Behind the scenes stories at the Irish Family History Centre. .
Sometimes there are other records…and even more.
When Judy Harper from Australia visited the Irish Family History Centre, she had quite a bit of family research already completed. She had traced her family back through a number of generations in South Africa to Dublin, to the Pittar family in the eighteenth and nineteenth Centuries. The Pittar family were of French Huguenot origin, and established themselves in Dublin as goldsmiths. They arrived in Ireland during a period of religious persecution of protestants in France.
At the Irish Family History Centre we sought to bring the story a little further along. In 1757 we found the records of goldsmith John Pittar, being admitted by service as a Freemen of the city of Dublin, having completed an apprenticeship. In 1780 his son, John Pittar, goldsmith was admitted as a freeman by birth; and in 1807 John jr.’s son Parke Pittar, goldsmith with an address in Stephen’s Green, was likewise admitted a Freeman of the City by birth. We then found the silver hallmark registered to and used by John Pittar during the reign of King George III.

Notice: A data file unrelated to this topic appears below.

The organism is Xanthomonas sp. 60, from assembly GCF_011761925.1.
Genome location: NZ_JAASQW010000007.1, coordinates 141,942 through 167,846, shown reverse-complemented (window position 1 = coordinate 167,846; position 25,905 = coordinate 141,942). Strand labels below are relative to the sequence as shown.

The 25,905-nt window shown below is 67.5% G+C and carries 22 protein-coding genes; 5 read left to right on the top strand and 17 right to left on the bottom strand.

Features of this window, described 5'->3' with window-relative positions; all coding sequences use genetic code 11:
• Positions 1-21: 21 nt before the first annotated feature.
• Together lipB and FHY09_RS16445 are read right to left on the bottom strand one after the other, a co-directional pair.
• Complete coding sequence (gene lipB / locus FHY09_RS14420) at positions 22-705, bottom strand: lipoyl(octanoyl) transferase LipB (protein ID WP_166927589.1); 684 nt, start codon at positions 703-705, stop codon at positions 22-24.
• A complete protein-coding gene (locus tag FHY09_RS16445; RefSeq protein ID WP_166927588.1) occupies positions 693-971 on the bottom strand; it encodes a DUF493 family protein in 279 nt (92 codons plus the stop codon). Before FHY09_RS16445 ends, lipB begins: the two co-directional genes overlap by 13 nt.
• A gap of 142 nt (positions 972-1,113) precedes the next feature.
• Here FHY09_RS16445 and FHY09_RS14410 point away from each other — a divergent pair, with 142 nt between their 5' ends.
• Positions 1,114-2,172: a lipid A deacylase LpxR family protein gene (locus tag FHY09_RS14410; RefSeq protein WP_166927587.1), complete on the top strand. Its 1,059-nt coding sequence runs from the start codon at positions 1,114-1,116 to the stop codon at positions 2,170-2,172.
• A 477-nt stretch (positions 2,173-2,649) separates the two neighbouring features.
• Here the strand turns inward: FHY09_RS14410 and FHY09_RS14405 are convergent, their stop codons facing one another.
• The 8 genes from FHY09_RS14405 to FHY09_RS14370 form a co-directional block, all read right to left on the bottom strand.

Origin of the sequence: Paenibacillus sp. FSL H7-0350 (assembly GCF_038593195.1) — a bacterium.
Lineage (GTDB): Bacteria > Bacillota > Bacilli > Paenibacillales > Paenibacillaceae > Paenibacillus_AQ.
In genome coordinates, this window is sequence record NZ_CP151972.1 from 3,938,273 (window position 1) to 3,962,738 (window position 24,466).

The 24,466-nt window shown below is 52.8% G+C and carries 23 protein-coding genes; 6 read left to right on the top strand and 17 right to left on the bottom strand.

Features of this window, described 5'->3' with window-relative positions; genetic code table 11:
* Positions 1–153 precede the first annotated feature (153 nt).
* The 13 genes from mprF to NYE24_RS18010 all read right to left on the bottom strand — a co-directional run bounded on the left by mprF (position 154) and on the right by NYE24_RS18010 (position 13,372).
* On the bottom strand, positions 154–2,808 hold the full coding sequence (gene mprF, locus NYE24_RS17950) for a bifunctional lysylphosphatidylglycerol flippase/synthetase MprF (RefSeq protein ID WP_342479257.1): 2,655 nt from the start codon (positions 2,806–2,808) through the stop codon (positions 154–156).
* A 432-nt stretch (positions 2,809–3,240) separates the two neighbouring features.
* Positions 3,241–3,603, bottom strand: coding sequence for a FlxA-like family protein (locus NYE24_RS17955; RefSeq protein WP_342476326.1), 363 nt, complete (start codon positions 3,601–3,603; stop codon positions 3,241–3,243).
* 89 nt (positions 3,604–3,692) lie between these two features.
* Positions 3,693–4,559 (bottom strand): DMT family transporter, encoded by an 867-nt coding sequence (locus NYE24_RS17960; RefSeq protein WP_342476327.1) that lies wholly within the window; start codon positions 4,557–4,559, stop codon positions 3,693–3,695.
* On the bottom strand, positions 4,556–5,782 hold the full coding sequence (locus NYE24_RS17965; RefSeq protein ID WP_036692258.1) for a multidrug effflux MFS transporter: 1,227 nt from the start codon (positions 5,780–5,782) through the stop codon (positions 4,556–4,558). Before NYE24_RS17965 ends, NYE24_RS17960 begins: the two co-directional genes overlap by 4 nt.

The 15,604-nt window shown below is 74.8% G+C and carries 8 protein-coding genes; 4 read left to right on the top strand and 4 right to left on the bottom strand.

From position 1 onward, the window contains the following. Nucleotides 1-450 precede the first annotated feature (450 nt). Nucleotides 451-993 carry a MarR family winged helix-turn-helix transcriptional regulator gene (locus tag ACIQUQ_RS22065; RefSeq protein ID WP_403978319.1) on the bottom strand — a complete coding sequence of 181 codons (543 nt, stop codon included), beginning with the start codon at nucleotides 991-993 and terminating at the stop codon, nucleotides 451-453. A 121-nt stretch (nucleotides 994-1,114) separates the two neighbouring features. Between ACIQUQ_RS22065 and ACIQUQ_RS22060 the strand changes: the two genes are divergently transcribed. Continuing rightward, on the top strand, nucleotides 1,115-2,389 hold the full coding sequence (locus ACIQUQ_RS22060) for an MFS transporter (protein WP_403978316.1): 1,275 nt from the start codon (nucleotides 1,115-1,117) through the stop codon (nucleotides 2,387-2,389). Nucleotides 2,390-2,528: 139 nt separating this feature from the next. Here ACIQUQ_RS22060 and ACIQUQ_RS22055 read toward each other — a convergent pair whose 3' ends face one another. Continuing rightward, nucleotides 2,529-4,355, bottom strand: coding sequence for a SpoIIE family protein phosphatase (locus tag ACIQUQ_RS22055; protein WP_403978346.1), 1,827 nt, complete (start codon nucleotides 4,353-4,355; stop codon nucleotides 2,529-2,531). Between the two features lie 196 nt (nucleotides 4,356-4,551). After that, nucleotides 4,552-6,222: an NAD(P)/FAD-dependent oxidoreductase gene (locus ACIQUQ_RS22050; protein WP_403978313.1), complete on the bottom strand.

The Great Famine 1845-51 decimated the Irish population, and affected all sections of Irish society, including indirectly silver and goldsmiths. Approximately 1/4 of all landed estates were bankrupted by the Famine. With numerous landed estates in decline there was no market for fine silver items and many tradesmen emigrated, including John Pittar. Pittar settled in India, where since the early 1800s a branch of the family had traded as silversmiths, and tried to rebuild his life.
We found records from the Landed Estate Courts Rentals that showed properties previously owned by the Pittar family, sold from the 1850s. And, we identified a number of Pittar graves in Mount Jerome Cemetery in Dublin, and were able to forward to Judy photographs of the headstone inscriptions.
By 1901 the Irish census recorded that there were no longer any Pittar descendants in the country. Judy however, had found a number of interesting line of enquiry to pursue, in tracing her goldsmith ancestors as they moved around the world.